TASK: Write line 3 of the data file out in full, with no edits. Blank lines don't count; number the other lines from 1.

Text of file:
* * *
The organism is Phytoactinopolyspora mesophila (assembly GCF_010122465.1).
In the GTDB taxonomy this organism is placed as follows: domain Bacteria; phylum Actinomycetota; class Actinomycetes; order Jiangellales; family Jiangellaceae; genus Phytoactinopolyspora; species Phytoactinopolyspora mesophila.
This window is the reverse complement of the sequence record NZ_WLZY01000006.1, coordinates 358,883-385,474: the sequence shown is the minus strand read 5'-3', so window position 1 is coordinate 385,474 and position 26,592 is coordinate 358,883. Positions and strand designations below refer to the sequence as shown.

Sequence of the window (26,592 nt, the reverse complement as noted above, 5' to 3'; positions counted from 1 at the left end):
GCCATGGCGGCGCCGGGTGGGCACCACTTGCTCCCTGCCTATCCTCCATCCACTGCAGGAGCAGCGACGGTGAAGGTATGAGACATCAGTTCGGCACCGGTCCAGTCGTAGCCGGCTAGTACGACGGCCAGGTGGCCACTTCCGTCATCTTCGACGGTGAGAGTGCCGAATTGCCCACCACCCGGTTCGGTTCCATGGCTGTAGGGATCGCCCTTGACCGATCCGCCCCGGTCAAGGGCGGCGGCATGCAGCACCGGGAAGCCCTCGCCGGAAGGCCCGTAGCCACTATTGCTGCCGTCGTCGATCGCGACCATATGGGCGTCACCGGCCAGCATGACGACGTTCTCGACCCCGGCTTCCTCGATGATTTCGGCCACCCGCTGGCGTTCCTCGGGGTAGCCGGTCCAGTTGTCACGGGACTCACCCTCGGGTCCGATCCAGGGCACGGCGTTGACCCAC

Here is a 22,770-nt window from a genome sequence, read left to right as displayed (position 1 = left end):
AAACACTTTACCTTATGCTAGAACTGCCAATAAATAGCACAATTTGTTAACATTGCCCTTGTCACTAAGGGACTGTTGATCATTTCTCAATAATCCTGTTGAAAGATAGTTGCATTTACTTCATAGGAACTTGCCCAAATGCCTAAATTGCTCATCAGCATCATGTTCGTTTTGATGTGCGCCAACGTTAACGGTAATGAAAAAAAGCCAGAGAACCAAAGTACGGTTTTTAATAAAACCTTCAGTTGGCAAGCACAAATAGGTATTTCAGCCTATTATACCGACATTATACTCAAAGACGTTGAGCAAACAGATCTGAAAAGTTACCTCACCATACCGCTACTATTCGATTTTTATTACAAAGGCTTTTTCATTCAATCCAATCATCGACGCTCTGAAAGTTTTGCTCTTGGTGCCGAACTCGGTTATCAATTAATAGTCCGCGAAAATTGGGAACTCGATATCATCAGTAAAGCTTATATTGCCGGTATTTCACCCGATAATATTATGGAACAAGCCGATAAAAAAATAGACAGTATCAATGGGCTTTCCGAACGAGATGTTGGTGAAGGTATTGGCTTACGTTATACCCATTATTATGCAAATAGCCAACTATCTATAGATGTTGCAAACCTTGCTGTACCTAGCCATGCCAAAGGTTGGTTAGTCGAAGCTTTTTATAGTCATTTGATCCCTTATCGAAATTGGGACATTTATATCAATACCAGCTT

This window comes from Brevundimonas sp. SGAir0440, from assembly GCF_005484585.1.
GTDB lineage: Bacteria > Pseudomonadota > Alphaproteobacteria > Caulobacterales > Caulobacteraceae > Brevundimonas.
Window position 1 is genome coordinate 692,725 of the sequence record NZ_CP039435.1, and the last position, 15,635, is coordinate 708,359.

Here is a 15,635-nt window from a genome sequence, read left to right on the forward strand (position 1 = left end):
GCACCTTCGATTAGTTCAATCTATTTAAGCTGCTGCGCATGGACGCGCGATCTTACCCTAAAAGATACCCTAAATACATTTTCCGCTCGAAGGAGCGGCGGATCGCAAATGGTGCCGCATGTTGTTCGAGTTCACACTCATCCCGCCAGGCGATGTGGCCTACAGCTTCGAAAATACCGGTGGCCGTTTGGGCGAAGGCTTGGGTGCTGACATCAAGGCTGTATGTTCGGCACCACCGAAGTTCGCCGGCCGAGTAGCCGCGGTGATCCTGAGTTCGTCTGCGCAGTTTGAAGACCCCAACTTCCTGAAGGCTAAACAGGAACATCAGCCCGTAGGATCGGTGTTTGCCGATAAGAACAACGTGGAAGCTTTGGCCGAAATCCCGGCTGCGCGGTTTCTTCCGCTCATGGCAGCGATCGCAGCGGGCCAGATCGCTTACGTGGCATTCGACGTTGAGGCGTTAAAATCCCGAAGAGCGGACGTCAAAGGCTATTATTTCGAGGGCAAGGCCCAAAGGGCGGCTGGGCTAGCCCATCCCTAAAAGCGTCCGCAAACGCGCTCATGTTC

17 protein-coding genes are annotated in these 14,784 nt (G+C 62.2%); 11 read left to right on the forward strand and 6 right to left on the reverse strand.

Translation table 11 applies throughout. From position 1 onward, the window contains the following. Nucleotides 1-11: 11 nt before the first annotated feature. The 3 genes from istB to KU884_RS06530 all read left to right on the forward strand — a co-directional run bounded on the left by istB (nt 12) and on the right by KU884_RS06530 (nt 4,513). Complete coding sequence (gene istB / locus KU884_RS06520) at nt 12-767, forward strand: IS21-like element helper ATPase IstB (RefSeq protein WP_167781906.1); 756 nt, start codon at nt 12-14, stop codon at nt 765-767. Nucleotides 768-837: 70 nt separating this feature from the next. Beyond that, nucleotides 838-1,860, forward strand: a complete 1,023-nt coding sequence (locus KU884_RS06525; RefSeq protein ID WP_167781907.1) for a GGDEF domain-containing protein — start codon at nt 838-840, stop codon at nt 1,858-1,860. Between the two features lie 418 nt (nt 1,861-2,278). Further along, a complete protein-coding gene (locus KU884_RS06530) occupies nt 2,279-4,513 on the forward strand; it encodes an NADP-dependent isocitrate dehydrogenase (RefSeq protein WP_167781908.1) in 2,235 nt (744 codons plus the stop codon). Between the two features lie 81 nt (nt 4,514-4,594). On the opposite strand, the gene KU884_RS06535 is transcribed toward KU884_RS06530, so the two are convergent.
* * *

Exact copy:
This window is the reverse complement of the sequence record NZ_WLZY01000006.1, coordinates 358,883-385,474: the sequence shown is the minus strand read 5'-3', so window position 1 is coordinate 385,474 and position 26,592 is coordinate 358,883. Positions and strand designations below refer to the sequence as shown.